I love hockey. I love going to the games, sitting in the stands, yelling my head off. When the Preds do something great, I jump up and cheer.
When I first started going to games, though, I couldn’t jump up. The armrests blocked my hips. I had to turn sideways a little before I got up. The truth is, that’s embarrassing – realizing that you don’t fit into a seat at an arena.
The last time I flew before my lifestyle change, I realized that I didn’t fit completely in my own airline seat, either. I didn’t have to ask for a seatbelt extension; but, that seatbelt wouldn’t have held much more. I’m sure the person sitting beside me didn’t love sharing their row with me, either. I wasn’t actually IN their seat, but all kinds of encroachment was going on. That’s embarrassing – realizing that you don’t fit into a seat on an airliner.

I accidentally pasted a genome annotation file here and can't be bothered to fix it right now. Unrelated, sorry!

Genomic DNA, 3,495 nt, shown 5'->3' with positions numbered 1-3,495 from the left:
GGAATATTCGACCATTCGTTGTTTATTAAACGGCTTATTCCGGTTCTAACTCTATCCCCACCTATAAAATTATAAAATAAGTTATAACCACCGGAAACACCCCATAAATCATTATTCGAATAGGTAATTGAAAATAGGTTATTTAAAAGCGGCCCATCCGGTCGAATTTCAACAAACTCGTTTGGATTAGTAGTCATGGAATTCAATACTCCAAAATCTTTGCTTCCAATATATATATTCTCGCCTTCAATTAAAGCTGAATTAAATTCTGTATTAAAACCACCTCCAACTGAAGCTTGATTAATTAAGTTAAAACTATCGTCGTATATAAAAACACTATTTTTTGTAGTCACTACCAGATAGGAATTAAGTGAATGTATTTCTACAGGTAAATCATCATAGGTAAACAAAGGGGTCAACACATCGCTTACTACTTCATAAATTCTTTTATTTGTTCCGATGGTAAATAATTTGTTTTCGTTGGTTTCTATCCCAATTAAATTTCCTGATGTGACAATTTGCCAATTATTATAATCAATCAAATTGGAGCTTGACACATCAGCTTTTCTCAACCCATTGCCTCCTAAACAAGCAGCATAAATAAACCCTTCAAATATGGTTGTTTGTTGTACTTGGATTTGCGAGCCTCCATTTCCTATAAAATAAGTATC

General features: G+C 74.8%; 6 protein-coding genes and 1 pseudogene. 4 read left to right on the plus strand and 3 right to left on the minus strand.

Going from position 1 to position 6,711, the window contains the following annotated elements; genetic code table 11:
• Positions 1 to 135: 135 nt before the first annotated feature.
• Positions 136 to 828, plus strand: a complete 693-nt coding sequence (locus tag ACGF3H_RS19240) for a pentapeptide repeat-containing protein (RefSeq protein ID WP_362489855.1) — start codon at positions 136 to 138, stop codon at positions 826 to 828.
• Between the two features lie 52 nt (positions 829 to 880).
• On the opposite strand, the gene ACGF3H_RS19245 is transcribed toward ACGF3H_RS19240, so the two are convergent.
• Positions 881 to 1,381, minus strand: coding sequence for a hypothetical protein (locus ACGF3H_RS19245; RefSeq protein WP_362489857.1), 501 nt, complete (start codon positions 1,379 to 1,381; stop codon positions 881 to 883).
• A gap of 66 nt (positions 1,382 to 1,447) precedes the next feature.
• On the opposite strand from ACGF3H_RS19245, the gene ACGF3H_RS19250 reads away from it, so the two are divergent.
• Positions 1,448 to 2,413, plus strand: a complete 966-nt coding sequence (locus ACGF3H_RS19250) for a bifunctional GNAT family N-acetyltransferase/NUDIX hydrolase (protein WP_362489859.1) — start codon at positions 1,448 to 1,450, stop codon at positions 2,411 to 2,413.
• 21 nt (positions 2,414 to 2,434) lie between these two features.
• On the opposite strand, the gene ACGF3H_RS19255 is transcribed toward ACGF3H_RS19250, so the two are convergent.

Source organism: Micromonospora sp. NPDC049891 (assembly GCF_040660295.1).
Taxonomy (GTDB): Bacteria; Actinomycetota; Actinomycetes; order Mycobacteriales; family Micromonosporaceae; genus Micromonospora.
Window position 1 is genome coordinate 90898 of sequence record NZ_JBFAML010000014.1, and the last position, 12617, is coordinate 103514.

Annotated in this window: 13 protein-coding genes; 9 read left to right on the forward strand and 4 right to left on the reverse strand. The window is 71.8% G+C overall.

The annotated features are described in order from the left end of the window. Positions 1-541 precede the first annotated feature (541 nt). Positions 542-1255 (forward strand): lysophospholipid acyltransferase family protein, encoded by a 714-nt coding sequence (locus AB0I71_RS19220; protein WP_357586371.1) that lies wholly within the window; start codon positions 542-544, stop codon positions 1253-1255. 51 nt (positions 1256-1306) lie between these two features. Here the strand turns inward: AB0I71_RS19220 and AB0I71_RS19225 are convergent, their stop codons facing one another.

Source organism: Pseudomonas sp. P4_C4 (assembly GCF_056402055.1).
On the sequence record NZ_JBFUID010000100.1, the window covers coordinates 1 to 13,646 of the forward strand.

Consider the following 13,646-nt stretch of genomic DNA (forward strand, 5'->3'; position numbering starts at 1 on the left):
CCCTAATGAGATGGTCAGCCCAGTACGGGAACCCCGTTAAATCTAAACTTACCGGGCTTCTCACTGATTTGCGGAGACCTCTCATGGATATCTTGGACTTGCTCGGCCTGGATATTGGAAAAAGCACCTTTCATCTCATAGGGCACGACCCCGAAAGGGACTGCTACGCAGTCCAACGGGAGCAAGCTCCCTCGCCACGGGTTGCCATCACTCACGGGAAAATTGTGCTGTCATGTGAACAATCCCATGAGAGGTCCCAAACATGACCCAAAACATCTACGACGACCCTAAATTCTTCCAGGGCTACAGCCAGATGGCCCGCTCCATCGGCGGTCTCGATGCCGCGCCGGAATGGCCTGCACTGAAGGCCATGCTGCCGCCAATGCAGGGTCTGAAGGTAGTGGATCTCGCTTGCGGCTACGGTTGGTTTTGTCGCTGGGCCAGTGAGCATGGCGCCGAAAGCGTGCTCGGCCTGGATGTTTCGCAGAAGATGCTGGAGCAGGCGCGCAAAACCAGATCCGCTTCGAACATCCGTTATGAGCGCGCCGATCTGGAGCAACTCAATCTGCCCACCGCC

Those situations were real, tangible demonstrations that I was bigger than I thought I was. If you don’t fit into a seat in a room decorated with finger paintings, you’re in a kindergarten. If you don’t fit into a seat in a lecture hall, you’re in a world of trouble.
Now, let’s fast forward 11 months from my new birthday (July 24). On a gorgeous June Saturday, we went canoeing down the Harpeth River. Winter and Spring had been on the dry side, leaving the river a little low. On several occasions, our canoe dragged the gravel on the bottom of the river. Embarrassed, I shifted my weight each time, trying to wriggle us off the gravel bars. At some point, I realized that my efforts had no effect. Huh. Curious. Then it occurred to me: it wasn’t MY butt that was dragging!
I wanted to sing!!!
I turned to the man I was seeing, a height/weight proportionate tall man, and announced that it wasn’t me! It wasn’t my fault we were dragging! I was thrilled. He thought I was nuts.
You see, he’d never had a big weight problem and he’d never known me at my biggest. He had no idea what it felt like to be truly and deeply embarrassed about his size. But I do. And, perhaps you do, too.
People who have quite literally always fit likely can’t appreciate the wonderful, liberating lightness that comes with not being the one weighing everyone down. But I do. And I know that you can, too.